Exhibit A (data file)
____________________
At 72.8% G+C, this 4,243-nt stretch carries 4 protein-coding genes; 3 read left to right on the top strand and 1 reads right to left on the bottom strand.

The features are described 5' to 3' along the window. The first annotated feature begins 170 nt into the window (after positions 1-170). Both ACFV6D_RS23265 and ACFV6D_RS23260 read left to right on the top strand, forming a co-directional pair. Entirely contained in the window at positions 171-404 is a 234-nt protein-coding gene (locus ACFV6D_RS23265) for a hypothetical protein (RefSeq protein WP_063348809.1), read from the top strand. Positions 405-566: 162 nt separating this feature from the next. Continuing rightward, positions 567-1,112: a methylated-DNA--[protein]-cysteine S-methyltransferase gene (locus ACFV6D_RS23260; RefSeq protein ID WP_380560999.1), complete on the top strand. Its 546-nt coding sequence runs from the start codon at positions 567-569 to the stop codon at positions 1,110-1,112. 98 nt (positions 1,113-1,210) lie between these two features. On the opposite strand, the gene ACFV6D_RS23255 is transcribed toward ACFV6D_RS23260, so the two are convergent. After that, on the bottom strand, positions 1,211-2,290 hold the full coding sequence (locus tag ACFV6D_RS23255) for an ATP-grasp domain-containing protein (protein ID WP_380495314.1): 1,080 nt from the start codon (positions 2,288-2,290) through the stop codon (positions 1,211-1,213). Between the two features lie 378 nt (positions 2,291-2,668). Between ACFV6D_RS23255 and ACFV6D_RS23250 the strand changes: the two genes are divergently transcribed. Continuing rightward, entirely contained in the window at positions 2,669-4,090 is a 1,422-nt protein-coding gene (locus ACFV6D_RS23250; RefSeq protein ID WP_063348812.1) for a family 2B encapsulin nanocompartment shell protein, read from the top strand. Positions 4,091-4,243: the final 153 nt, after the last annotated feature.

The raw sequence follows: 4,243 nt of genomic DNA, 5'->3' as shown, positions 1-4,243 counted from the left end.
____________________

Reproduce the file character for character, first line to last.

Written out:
At 72.8% G+C, this 4,243-nt stretch carries 4 protein-coding genes; 3 read left to right on the top strand and 1 reads right to left on the bottom strand.

The features are described 5' to 3' along the window. The first annotated feature begins 170 nt into the window (after positions 1-170). Both ACFV6D_RS23265 and ACFV6D_RS23260 read left to right on the top strand, forming a co-directional pair. Entirely contained in the window at positions 171-404 is a 234-nt protein-coding gene (locus ACFV6D_RS23265) for a hypothetical protein (RefSeq protein WP_063348809.1), read from the top strand. Positions 405-566: 162 nt separating this feature from the next. Continuing rightward, positions 567-1,112: a methylated-DNA--[protein]-cysteine S-methyltransferase gene (locus ACFV6D_RS23260; RefSeq protein ID WP_380560999.1), complete on the top strand. Its 546-nt coding sequence runs from the start codon at positions 567-569 to the stop codon at positions 1,110-1,112. 98 nt (positions 1,113-1,210) lie between these two features. On the opposite strand, the gene ACFV6D_RS23255 is transcribed toward ACFV6D_RS23260, so the two are convergent. After that, on the bottom strand, positions 1,211-2,290 hold the full coding sequence (locus tag ACFV6D_RS23255) for an ATP-grasp domain-containing protein (protein ID WP_380495314.1): 1,080 nt from the start codon (positions 2,288-2,290) through the stop codon (positions 1,211-1,213). Between the two features lie 378 nt (positions 2,291-2,668). Between ACFV6D_RS23255 and ACFV6D_RS23250 the strand changes: the two genes are divergently transcribed. Continuing rightward, entirely contained in the window at positions 2,669-4,090 is a 1,422-nt protein-coding gene (locus ACFV6D_RS23250; RefSeq protein ID WP_063348812.1) for a family 2B encapsulin nanocompartment shell protein, read from the top strand. Positions 4,091-4,243: the final 153 nt, after the last annotated feature.

The raw sequence follows: 4,243 nt of genomic DNA, 5'->3' as shown, positions 1-4,243 counted from the left end.